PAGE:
The German Institutes of Textile and Fiber Research (DITF) are one of five winners of the "Ideas Competition Bioeconomy - Innovations for Rural Areas", which was announced for the first time by the Ministry of Agriculture and Consumer Protection Baden-Württemberg. Awards were given for contributions to climate protection, resource efficiency, protection of the environment and biodiversity, and rural development. On November 25, 2020, the prize was presented by Ministerial Director Grit Puchan during the 5th Bioeconomy Day. The DITF receive the award for their research on sustainable carbon fibers. The pitch presentation by Dr. Frank Hermanutz and Dr. Antje Ota also received the audience award.
Ionic liquids (IL) are the key to sustainable biobased fibers for a wide range of industrial applications. In 2003, Dr. Frank Hermanutz and his team, together with BASF SE, discovered an innovative solvent for biopolymers, i.e. polymers made from renewable raw materials. On this basis, cellulose filament fibers were developed with the patented HighPerCell® technology, which can be used as technical fibers due to their specific fiber properties. They are, for example, the starting product for cellulose-based carbon fibers.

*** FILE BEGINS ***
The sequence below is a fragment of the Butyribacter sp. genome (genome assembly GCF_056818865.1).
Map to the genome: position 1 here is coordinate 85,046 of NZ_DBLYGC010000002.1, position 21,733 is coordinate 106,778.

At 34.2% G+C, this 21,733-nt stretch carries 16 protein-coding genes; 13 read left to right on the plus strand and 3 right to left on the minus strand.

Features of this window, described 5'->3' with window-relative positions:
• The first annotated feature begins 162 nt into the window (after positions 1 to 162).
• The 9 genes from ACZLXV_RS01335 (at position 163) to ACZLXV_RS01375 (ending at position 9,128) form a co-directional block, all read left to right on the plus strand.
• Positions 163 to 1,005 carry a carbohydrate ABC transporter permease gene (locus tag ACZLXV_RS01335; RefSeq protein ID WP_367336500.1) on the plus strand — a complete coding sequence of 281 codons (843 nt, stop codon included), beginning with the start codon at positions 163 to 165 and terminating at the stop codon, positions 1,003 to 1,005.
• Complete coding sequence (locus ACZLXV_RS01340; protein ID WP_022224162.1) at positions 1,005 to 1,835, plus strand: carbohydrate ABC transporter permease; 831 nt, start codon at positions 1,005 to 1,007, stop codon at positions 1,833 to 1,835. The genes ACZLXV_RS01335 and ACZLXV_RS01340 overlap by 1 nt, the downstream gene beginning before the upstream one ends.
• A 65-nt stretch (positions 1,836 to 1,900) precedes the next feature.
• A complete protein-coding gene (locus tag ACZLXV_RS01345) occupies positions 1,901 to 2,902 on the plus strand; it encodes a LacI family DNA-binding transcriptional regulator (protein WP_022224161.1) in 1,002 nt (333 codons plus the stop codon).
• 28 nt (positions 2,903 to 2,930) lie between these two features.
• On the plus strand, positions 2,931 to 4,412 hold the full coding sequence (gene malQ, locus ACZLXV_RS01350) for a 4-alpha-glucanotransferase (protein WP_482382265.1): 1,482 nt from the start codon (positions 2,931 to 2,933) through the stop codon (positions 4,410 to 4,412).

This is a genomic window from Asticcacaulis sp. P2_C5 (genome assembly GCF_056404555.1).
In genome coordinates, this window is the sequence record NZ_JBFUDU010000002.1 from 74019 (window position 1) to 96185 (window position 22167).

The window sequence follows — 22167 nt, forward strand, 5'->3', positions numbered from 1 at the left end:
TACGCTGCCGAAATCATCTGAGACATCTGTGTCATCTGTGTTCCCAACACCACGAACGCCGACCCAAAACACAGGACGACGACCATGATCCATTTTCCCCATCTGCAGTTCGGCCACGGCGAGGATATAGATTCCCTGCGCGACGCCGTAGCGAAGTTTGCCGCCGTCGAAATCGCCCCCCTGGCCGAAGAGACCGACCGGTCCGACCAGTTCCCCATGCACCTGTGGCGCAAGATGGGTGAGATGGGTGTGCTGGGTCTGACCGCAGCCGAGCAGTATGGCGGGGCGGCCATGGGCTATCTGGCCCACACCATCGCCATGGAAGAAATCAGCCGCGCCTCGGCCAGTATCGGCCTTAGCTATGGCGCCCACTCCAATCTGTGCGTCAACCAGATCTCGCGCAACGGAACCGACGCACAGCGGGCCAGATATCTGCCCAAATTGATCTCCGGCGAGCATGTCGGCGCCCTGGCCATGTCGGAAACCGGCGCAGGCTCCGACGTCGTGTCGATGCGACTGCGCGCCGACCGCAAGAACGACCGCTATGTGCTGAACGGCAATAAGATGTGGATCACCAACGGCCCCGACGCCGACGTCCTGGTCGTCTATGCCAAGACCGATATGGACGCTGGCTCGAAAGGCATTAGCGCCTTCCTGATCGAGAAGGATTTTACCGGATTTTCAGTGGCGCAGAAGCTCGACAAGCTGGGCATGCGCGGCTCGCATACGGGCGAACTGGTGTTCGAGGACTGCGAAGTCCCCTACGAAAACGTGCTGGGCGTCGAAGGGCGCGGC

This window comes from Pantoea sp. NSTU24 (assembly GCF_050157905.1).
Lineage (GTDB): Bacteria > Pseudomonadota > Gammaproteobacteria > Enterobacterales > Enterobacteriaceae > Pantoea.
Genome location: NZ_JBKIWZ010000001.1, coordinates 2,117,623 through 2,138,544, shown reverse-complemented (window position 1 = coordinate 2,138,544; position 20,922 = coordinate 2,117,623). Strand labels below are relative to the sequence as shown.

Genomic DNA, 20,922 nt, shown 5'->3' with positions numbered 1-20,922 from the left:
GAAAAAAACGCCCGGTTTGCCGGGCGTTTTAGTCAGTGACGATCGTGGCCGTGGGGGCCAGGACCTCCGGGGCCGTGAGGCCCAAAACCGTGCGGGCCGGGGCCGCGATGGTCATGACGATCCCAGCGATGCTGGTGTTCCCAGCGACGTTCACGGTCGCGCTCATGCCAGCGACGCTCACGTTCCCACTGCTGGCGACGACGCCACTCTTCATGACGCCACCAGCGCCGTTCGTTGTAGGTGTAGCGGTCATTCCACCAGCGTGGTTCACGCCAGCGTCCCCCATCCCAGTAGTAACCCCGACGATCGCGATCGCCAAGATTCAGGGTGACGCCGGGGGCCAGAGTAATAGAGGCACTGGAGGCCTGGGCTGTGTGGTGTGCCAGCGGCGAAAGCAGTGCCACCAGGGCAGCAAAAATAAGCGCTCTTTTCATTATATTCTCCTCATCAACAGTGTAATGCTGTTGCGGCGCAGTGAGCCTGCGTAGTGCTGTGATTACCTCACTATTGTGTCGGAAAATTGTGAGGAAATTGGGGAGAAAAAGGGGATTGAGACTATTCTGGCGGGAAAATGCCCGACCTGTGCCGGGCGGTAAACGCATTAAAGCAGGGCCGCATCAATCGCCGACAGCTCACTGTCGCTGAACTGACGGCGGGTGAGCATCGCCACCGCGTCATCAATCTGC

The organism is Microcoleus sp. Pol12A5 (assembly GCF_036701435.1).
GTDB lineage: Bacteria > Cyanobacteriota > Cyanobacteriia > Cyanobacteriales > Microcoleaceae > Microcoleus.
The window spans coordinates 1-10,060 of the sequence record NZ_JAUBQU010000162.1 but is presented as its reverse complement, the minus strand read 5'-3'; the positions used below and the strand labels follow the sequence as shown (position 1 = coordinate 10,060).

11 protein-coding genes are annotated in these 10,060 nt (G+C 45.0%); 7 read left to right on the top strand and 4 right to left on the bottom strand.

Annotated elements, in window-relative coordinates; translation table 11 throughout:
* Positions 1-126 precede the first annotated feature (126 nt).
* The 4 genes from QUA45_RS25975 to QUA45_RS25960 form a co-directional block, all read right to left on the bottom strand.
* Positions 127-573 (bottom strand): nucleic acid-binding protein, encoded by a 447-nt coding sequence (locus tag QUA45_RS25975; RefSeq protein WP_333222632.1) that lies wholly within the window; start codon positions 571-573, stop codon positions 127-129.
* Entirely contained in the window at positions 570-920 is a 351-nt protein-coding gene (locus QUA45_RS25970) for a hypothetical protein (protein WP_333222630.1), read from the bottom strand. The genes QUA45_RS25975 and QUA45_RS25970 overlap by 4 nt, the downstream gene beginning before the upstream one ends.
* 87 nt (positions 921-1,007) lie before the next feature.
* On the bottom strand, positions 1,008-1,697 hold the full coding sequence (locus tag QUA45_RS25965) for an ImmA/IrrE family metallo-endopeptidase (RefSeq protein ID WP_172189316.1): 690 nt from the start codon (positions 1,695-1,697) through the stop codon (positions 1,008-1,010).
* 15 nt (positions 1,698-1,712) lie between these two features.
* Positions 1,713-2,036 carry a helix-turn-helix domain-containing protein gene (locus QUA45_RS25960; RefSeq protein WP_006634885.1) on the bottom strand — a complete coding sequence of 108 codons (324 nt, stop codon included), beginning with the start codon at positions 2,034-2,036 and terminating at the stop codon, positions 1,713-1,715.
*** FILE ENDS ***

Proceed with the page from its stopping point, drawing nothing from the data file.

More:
Carbon fibers are used primarily in vehicle construction, but are also gaining importance in the construction industry. They are extremely heat-resistant and resilient. However, conventional carbon fibers that are not based on biopolymers are currently still very expensive and their production pollutes the environment. Carbon fiber production based on cellulose would not only protect the environment but also reduce energy costs. For the extraction of cellulose, for example, domestic beeches are ideal. Scientists from the DITF's Biopolymer Materials Competence Center are bringing this new process to the Technikum Laubholz (TLH) founded by the state of Baden-Wuerttemberg in April 2020. There, the technology will be put into practice in close cooperation with participating industrial companies.
High-performance cellulose fibers are suitable for many other applications, such as reinforcing fibers in concrete or as a component of single-grade composites.
"Soon, biopolymer-based materials could have the same properties as petroleum-based materials. That would be an enormous contribution to resource conservation and environmental compatibility" explains Frank Hermanutz.
The jury of the Ideas Competition honors this research achievement for environmental protection and sustainability with the Bioeconomy Innovation Award.